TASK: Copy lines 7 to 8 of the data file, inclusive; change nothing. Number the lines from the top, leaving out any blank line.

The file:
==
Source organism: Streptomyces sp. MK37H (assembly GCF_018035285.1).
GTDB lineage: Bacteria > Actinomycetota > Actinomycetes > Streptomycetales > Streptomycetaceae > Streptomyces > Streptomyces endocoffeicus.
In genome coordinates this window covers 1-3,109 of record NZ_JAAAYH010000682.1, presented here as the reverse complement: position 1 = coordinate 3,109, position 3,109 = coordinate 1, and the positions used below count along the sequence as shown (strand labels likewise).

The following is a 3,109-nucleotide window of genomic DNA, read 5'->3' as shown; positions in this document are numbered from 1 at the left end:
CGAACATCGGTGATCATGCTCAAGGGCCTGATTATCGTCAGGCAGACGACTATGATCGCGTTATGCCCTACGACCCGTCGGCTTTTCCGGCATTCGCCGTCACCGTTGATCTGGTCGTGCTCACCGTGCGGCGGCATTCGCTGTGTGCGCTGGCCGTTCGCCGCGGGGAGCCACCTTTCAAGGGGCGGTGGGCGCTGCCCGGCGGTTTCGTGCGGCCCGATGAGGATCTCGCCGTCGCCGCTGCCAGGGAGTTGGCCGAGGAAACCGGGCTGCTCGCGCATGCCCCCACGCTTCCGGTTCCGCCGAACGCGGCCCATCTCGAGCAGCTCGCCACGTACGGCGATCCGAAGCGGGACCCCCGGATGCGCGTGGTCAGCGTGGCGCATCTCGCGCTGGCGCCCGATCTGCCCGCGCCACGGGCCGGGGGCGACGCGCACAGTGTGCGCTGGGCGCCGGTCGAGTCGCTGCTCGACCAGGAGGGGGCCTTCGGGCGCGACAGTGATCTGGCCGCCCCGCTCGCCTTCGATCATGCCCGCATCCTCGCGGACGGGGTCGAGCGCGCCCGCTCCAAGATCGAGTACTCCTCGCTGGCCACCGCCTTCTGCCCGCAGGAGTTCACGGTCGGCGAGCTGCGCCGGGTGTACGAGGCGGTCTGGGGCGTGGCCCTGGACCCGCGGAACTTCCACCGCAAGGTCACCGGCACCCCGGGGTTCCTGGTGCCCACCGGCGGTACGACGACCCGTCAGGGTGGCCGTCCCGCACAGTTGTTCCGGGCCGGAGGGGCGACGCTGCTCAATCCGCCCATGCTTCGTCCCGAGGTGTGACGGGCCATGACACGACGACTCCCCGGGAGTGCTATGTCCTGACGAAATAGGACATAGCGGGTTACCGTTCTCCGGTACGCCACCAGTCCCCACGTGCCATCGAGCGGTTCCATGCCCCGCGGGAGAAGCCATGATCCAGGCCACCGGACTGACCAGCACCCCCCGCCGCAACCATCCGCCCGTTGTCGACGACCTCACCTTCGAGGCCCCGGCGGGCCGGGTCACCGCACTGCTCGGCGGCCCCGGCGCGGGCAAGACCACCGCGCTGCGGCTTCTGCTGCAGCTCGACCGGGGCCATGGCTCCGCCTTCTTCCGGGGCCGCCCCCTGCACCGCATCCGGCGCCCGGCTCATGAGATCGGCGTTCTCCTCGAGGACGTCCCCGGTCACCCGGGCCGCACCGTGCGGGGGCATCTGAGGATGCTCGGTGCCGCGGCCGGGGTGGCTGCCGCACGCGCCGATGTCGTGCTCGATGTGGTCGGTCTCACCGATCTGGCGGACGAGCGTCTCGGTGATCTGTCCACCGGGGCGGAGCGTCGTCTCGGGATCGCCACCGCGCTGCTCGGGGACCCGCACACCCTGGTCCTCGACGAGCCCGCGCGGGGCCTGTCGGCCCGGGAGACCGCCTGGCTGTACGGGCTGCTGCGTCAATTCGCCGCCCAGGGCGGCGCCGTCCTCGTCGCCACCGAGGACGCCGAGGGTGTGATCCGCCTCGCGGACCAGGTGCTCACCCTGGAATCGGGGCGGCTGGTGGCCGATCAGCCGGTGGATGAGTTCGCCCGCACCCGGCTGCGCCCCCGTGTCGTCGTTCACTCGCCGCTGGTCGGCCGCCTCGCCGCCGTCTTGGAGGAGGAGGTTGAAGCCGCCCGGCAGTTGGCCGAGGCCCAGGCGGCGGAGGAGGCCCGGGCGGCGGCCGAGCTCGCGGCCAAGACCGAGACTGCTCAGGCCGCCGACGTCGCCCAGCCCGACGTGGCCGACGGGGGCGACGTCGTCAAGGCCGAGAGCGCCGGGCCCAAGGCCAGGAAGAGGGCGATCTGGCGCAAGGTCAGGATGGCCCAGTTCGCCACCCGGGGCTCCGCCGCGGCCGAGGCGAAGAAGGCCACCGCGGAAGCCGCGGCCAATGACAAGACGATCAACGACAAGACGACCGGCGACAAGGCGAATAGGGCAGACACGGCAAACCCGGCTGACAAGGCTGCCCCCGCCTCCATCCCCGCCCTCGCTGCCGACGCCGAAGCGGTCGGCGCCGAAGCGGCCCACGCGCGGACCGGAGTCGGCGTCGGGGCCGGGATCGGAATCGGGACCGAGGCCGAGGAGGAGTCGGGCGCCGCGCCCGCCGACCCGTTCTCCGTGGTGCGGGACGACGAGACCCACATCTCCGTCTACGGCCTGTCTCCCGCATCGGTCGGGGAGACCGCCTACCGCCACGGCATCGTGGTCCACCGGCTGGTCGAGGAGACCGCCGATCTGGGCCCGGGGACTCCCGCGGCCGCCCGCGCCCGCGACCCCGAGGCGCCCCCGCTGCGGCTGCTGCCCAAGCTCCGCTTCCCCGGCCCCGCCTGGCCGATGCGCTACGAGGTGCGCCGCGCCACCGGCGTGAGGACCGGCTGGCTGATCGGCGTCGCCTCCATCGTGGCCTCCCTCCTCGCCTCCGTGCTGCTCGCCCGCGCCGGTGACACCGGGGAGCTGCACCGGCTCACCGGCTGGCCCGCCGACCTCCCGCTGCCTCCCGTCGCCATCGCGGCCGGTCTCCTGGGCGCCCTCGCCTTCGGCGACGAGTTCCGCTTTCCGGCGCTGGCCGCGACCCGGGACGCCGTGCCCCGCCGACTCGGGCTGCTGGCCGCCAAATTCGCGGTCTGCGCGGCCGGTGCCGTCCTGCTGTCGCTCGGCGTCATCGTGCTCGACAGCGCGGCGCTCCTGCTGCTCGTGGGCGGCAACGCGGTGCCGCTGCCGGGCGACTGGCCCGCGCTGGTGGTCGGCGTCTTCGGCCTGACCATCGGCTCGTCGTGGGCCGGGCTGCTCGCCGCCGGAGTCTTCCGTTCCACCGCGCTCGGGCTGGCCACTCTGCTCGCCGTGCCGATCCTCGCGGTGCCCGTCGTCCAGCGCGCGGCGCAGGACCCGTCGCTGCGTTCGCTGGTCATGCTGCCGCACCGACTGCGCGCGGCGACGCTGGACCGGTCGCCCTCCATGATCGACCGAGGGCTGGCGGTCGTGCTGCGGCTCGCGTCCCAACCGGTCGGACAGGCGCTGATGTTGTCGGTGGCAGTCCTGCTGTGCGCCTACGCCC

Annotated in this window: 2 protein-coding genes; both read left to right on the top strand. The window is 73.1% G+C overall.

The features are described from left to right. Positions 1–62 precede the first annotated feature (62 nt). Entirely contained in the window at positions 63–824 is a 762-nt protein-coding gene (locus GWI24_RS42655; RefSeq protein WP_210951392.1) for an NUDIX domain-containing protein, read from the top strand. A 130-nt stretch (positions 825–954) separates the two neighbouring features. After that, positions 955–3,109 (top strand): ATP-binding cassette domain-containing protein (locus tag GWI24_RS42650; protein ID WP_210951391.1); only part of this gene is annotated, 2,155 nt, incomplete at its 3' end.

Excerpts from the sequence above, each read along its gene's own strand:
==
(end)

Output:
The features are described from left to right. Positions 1–62 precede the first annotated feature (62 nt). Entirely contained in the window at positions 63–824 is a 762-nt protein-coding gene (locus GWI24_RS42655; RefSeq protein WP_210951392.1) for an NUDIX domain-containing protein, read from the top strand. A 130-nt stretch (positions 825–954) separates the two neighbouring features. After that, positions 955–3,109 (top strand): ATP-binding cassette domain-containing protein (locus tag GWI24_RS42650; protein ID WP_210951391.1); only part of this gene is annotated, 2,155 nt, incomplete at its 3' end.

Excerpts from the sequence above, each read along its gene's own strand: